A plan to divide California into six states is one step closer to a vote.
Silicon Valley venture capitalist Tim Draper got the go-ahead this week to collect signatures for his "Six Californias" plan, according to the California Secretary of State's Office.
Draper needs more than 807,000 signatures of registered voters by July 18 to get his proposal on the November ballot.
With 38 million people, California is too big and diverse to properly represent all of its residents, according to Draper's plan.
"Vast parts of our state are poorly served by a representative government dominated by a large number of elected representatives from a small part of our state, both geographically and economically," the plan says.
With the current structure, California is "ungovernable," Draper told USA TODAY Network.
"'Six Californias' allows a refresh," Draper said.
Draper is a founding partner of Draper Fisher Jurvetson, a venture capital firm based in Menlo Park, Calif. The firm has cashed in on some well-known start-ups, including Skype and Baidu, China's largest search engine company.
Beyond venture capitalism, Draper has also served on the California State Board of Education, according to his online bio. In November 2000, Draper launcheda statewide school voucher initiative, spending $20 million of his own money, the Contra Costa Timesreports.
With his "Six Californias" proposal, Draper points to a need to address the state's troubled public schools and outdated and overmatched infrastructure systems.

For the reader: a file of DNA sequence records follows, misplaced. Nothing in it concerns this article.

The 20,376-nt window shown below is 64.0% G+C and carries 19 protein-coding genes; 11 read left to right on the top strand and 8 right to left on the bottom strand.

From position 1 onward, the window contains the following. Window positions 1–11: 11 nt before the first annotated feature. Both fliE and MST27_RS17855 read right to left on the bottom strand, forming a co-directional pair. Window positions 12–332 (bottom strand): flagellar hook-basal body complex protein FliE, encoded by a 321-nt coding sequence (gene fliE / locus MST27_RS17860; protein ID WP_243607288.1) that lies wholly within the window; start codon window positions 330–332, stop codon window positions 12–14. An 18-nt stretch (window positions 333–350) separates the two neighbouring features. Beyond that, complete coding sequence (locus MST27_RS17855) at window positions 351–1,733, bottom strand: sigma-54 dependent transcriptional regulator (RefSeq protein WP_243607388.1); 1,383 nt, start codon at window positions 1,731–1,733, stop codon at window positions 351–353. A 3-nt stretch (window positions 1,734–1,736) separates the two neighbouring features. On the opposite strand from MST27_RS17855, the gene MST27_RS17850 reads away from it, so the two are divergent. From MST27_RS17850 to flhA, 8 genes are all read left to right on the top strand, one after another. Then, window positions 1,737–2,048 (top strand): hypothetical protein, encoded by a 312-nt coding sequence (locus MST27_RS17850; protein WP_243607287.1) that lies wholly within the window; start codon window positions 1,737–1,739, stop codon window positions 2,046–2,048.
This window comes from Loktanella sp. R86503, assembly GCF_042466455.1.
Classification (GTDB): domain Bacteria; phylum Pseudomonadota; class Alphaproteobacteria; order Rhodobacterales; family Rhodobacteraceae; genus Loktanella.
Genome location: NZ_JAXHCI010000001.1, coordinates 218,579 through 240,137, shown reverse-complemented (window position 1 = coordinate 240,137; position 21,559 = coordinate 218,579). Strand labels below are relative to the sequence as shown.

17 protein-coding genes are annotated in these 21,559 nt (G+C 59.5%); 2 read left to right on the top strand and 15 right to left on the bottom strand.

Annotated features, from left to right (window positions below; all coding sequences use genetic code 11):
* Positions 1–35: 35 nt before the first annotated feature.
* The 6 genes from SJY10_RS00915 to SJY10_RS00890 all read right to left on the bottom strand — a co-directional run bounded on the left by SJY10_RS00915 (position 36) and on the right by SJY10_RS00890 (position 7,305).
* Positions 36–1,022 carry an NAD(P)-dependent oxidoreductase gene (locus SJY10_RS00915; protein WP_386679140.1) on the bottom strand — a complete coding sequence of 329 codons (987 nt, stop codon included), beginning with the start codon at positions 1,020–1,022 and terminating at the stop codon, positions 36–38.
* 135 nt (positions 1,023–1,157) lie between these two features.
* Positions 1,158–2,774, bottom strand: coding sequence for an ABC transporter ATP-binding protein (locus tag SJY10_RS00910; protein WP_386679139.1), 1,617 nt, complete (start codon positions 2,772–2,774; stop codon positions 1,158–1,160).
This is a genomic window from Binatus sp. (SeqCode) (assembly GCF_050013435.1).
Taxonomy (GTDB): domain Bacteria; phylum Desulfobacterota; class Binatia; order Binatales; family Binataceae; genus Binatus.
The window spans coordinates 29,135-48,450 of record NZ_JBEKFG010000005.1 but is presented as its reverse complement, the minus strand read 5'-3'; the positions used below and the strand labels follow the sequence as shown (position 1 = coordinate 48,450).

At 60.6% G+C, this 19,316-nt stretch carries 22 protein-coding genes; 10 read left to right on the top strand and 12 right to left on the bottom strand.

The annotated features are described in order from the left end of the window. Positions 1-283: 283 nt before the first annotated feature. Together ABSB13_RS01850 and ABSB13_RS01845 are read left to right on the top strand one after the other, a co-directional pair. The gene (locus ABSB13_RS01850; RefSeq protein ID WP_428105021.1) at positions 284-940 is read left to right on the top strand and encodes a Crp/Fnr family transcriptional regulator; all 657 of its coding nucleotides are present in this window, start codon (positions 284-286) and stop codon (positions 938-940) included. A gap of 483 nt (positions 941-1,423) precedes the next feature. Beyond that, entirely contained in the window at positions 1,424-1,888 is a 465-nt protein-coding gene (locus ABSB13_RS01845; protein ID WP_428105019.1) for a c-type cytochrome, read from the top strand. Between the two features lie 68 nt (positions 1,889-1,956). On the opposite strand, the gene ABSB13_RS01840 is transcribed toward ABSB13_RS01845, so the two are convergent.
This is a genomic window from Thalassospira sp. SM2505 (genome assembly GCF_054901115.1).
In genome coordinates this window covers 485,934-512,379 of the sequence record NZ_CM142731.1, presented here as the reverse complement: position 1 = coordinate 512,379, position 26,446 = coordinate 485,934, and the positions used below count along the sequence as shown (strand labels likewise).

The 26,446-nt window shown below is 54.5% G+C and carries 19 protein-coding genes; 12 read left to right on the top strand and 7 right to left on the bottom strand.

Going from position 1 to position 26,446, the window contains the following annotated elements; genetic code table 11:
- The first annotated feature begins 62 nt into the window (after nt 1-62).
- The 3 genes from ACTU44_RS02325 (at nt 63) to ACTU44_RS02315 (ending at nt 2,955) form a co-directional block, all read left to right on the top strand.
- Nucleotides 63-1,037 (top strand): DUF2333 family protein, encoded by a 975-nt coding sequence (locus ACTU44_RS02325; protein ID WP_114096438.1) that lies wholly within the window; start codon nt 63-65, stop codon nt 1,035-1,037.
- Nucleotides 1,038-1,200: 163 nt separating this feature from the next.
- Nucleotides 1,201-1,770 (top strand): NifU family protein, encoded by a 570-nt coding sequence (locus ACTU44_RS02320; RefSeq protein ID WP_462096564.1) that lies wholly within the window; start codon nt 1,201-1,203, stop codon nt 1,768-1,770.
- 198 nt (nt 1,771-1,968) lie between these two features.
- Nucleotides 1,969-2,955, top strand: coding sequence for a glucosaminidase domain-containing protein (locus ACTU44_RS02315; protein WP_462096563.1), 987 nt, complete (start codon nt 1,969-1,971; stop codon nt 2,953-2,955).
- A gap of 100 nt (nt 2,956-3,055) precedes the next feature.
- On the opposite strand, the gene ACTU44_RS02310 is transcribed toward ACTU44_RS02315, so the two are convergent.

The six states would be:
- South California: San Diego and Orange counties
- West California: includes Los Angeles and Santa Barbara
- Central California: includes Bakersfield, Fresno and Stockton
- Silicon Valley: includes San Francisco and San Jose
- North California: Sacramento area
- Jefferson: Redding and Eureka areas
Draper said each region has different priorities, and a separate state would allow those areas to focus on what's important to the citizens there. For example, in the south, residents are concerned about immigration, in the Central Valley the big issue is water rights and in the north it's taxation without representation, Draper said.
Draper's plan encourages "regional cooperation." A new structure will also create competition between the states "which will lead to better and more responsive governance," according to the plan.
But the prospect of a six-state California becoming a reality is unlikely. Even if passed by voters, Congress would still have to approve the plan, including the addition of 10 more senators.
"The implications would have tremendous repercussions at every level of government, from Congress all the way down," said Kurt Bardella, president of public relations firm Endeavor Strategic Communications and former aide to Rep. Darrell Issa. "Even just adding five more stars to the American flag."
This isn't the first proposal to split up California. Other proposals over the years have suggested making California two, three or four separate states.